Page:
[balloon-makers] Attack on Sport Pilot Proposal
sandyh at nauticom.net
Fri Apr 12 10:09:45 CDT 2002
An article in the March 2002 EAA magazine explains the sport pilot license.
In reference to the letter sent to Bob LeDoux the article reads... The NPRM
does not change FAR Part 103 ultalight rules in any way, and it does not
change the existing amateur-built experimental aircraft rules or the
requirements for the repairman for this aircraft catagory.
The sport pilot license is not regulating the aircraft but is making it
regulating the license.
--- Original Message -----
From: "Bob LeDoux" <bobledoux at proaxis.com>
To: <balloon-makers at mail.deering.org>
Sent: Thursday, April 11, 2002 10:36 PM
Subject: [balloon-makers] Attack on Sport Pilot Proposal
> I received the following from a local pilot who also is an Aerostar
> This position is one being encouraged by balloon manufacturers who fear
> loss of market due to lighter balloons with less restrictive type
> certification. The sport pilot process will make less expensive balloons
> available in the market place as the few current type certificates stop
> being a barrier to new entries into the manufacturing process.
> Our sport is dying as a few factories compete for a limited number of
> $20,000+ sales each year. Without less expensive opportunities for new
> balloon enthusiasts, there won't be anyone left to fly lighter-than-air.
> Eliminate the cross country requirement, but encourage the sport license
> continue to apply to LTA aircraft.
> We need to push for changes to the proposed rules that make the process
> resonable for ballooning.
> I ENCOURAGE PERSONS WHO BELIEVE THAT SMALLER BALLOONS REPRESENT A VIABLE
> OPTION TO THE FUTURE OF OUR SPORT TO SUBMIT COMMENTS IN SUPPORT OF THAT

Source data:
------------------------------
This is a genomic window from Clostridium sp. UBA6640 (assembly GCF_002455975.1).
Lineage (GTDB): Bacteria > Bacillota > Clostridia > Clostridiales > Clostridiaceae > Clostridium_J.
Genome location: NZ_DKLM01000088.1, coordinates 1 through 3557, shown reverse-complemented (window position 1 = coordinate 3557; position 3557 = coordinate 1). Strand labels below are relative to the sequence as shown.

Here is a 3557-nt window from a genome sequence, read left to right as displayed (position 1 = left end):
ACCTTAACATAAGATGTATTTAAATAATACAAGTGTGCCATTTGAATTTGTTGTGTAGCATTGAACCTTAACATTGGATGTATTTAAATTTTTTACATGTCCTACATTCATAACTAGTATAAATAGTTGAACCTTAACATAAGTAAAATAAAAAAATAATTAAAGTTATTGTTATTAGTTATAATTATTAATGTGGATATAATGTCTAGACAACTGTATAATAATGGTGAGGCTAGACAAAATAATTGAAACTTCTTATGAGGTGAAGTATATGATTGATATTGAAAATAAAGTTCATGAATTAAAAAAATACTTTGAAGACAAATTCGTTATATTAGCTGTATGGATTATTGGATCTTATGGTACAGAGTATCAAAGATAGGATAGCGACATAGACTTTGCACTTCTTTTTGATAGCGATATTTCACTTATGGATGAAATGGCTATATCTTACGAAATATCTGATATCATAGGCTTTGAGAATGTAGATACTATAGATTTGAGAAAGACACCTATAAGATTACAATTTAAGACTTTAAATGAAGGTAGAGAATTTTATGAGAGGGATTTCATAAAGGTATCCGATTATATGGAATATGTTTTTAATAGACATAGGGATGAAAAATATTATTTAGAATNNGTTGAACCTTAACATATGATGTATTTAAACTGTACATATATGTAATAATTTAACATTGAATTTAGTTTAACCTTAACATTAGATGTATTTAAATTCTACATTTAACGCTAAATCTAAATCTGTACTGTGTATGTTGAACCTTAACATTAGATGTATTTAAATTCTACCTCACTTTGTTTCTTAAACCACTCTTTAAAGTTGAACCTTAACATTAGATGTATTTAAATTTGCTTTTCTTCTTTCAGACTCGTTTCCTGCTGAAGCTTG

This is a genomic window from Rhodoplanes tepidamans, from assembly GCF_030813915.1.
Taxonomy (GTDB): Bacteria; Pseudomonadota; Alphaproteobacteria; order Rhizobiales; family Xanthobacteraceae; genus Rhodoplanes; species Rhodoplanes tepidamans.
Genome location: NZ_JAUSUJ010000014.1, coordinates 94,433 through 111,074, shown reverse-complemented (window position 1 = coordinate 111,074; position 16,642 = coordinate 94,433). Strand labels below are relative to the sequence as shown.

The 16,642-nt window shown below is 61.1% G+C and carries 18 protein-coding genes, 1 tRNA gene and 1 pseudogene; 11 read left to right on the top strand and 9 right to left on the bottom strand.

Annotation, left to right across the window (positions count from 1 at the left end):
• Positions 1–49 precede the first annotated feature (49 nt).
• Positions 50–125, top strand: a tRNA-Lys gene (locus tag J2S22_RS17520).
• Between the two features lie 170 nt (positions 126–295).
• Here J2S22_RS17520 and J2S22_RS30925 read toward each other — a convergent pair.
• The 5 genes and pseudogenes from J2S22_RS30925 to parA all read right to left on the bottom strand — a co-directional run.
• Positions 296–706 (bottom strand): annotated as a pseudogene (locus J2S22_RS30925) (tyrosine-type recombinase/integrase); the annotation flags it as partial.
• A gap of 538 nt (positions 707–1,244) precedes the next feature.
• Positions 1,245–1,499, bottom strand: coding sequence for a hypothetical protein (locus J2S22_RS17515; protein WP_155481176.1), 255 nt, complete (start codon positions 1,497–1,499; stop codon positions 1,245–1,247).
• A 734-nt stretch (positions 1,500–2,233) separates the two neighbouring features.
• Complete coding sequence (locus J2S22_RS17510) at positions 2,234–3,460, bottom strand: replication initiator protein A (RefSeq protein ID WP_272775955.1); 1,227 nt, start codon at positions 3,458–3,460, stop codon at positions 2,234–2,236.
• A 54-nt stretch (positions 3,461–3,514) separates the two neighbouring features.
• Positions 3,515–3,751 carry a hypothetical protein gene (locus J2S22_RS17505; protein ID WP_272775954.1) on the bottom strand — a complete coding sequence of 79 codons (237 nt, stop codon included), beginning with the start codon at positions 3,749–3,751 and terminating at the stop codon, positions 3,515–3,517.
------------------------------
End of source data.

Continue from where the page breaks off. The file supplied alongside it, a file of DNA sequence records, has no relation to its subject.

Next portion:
> POSITION TO THE FAA. THE ADDRESS FOR RESPONSE IS IN THE TEXT BELOW.
> ENCOURAGE YOUR FELLOW PILOTS, WHO ARE NOT BUILDERS, TO RECOGNIZE THE
> OPPORTUNITIES FOR LESS EXPENSIVE AIRCRAFT AND THE BENEFIT WE CAN ALL
> THE MESSAGE READS:
> As you probably know (and may have read) the FAA is proposing
> regulations for a new category of Pilot called "Sport Pilot".
> The intent of this proposal is to establish regulations for small
> aircraft that are not currently governed.
> Smaller Balloon Systems will fall within this category... Small
> experimental s, AX2-4 or any system with a gross weight of 650 pounds
> or less...
> Included in the set of requirements for Student Pilots is the
> requirement for a Cross Country Solo Flight of at least 25 miles.
> This requirement is unrealistic, unsafe, and counter to existing Part
> 61 Student Pilot Regulations.
> Unrealistic - Would you do a 25 mile flight in an AX-2 or 3 with 6-10
> hours of experience? Would you as an instructor sign a student with
> 6-10 hours off to perform such a flight?
> Unsafe - The weather conditions and skill required by the pilot to
> safely perform this type of flight is such that the average Student
> Pilot is not equipped to deal with.
> Counter to Part 61 - Existing Part 61 regulations concerning Cross
> Country Requirements exempts "Balloons". This regulation needs to do
> the same.
> What can you do? The FAA is now accepting public comments on the
> regulation. I encourage you to submit your comments requesting the
> regulation be changed to exempt "Balloons". Form letters signed by a
> group will not be as effective as filling their mailbox with
> individual's comments.
> Time is important: Comments will only be accepted until May 5, 2002.
> After that, we'll have to live with whatever is decided.
> How to do this? You can submit your comments on-line. It takes about
> 5 minutes. Visit the FAA Web site www.AAA.gov/AIR/ARM/pro.cam and
> click on Docket number FAA 2001-11133 then follow the instructions for
> submitting a comment.
> Thank you.
> Jim Smith
> Pacific Peaks Balloon Company, Tigard, Oregon USA
> AEROSTAR Dealer for Hot and cold air systems
> BFA Junior Balloonist Program Co-chairperson
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